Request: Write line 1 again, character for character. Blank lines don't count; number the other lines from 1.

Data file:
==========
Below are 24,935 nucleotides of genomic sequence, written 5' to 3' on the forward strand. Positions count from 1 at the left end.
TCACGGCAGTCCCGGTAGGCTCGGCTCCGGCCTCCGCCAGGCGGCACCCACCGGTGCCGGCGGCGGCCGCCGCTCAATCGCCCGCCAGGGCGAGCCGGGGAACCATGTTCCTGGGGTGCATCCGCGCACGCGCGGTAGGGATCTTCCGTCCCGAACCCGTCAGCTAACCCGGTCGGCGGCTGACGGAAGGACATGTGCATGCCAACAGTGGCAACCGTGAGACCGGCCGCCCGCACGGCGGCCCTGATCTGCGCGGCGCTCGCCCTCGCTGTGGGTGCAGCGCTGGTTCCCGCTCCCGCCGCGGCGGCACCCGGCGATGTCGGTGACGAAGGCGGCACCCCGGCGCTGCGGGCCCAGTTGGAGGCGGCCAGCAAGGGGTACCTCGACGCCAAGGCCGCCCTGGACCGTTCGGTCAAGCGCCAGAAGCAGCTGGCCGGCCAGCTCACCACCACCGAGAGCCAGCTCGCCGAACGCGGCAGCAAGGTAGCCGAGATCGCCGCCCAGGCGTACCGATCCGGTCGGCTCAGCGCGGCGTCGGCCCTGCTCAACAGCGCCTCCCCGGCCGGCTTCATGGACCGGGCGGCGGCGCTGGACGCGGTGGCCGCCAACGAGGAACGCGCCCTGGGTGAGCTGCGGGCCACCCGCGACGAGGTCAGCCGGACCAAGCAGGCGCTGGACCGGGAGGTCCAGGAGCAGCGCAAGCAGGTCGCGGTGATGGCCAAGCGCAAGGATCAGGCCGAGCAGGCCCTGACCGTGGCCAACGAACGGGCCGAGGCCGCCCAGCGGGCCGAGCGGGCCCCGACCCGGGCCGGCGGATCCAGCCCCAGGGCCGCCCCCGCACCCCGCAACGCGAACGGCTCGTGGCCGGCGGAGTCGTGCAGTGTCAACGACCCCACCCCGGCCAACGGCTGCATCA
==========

Below are 24,935 nucleotides of genomic sequence, written 5' to 3' on the forward strand. Positions count from 1 at the left end.